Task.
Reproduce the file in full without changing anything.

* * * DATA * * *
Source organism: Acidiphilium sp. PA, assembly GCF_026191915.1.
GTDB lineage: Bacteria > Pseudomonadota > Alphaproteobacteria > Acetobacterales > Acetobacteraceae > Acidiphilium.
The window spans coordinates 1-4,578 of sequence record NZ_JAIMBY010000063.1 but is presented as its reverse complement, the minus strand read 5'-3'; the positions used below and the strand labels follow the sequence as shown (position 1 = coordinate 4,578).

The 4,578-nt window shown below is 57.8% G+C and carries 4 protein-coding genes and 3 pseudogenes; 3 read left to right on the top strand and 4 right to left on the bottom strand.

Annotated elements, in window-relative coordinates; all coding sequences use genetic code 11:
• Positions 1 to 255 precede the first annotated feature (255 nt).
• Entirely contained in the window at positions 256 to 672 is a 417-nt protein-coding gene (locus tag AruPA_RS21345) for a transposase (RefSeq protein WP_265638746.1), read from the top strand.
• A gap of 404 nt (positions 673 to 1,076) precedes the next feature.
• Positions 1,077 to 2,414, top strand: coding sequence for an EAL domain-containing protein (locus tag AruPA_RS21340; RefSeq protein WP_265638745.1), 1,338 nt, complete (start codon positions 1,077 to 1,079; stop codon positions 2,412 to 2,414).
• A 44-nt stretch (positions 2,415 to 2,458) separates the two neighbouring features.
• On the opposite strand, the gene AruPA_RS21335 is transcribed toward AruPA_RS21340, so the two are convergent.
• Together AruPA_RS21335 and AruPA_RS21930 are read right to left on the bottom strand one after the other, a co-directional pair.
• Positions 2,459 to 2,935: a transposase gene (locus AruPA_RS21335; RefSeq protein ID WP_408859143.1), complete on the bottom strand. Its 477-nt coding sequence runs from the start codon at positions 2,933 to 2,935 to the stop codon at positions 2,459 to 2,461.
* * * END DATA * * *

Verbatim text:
Source organism: Acidiphilium sp. PA, assembly GCF_026191915.1.
GTDB lineage: Bacteria > Pseudomonadota > Alphaproteobacteria > Acetobacterales > Acetobacteraceae > Acidiphilium.
The window spans coordinates 1-4,578 of sequence record NZ_JAIMBY010000063.1 but is presented as its reverse complement, the minus strand read 5'-3'; the positions used below and the strand labels follow the sequence as shown (position 1 = coordinate 4,578).

The 4,578-nt window shown below is 57.8% G+C and carries 4 protein-coding genes and 3 pseudogenes; 3 read left to right on the top strand and 4 right to left on the bottom strand.

Annotated elements, in window-relative coordinates; all coding sequences use genetic code 11:
• Positions 1 to 255 precede the first annotated feature (255 nt).
• Entirely contained in the window at positions 256 to 672 is a 417-nt protein-coding gene (locus tag AruPA_RS21345) for a transposase (RefSeq protein WP_265638746.1), read from the top strand.
• A gap of 404 nt (positions 673 to 1,076) precedes the next feature.
• Positions 1,077 to 2,414, top strand: coding sequence for an EAL domain-containing protein (locus tag AruPA_RS21340; RefSeq protein WP_265638745.1), 1,338 nt, complete (start codon positions 1,077 to 1,079; stop codon positions 2,412 to 2,414).
• A 44-nt stretch (positions 2,415 to 2,458) separates the two neighbouring features.
• On the opposite strand, the gene AruPA_RS21335 is transcribed toward AruPA_RS21340, so the two are convergent.
• Together AruPA_RS21335 and AruPA_RS21930 are read right to left on the bottom strand one after the other, a co-directional pair.
• Positions 2,459 to 2,935: a transposase gene (locus AruPA_RS21335; RefSeq protein ID WP_408859143.1), complete on the bottom strand. Its 477-nt coding sequence runs from the start codon at positions 2,933 to 2,935 to the stop codon at positions 2,459 to 2,461.